Yes. Finally. What a delicious flick. Howl, written by Mark Huckerby and Nick Ostler and directed by Paul Hyett, is probably the best werewolf film since Dog Soldiers. Werewolf films, like their zombie and vampire cousins, are a dime a dozen. Most of these hairy horrors are frightfully forgettable. Howl manages to crawl its way right out of that den of disasters and instead becomes a pack leader in the genre.
Ok, done with the puns. In all sincerity though, there was not much I could find fault with. The acting was top-notch throughout the flick and all the actors were very well cast. The score was intense and the film kept a fantastic pace without feeling too rushed or over-edited. The characters were well written and believable; some likable and some downright detestable. There was a sense of constant dread and tension rather than the usual reliance on jump scares (there were some great ones though). The plot followed a pretty standard formula, but it did so well.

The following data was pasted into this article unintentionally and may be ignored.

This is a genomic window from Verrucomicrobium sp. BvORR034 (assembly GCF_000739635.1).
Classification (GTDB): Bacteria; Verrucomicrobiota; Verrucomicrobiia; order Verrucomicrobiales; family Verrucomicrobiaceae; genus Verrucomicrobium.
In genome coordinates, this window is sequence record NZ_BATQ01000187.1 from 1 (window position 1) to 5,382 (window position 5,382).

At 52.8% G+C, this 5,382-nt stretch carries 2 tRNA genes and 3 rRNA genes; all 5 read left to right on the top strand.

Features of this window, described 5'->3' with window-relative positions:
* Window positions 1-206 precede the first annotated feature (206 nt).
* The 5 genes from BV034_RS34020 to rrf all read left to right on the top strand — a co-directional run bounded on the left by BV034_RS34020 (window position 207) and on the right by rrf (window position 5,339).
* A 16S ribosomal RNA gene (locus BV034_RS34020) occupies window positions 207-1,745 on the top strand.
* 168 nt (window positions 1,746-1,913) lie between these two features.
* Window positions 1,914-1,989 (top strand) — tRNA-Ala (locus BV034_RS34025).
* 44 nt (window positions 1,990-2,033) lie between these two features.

The film follows our protagonist, mild-mannered Joe (Ed Speleers), on the night after he has just been turned down for a promotion and is forced to work a double shift. His love interest, Ellen (Holly Weston), ends up on the same train for the evening, but turns down our hero’s insecure advances. Things go quickly downhill after the train hits something on the tracks. Carnivorous carnage careens through the train’s carriages, leaving Joe with some tough choices to make.
There was nothing new in this movie. No spectacular CGI transformations or massive explosions, no giant plot twists or sudden revelations. It was just a good, well made, well acted and well done monster movie. Highly recommended if that’s your thing. Catch the trailer below.
Site founder. Horror enthusiast. Metalhead.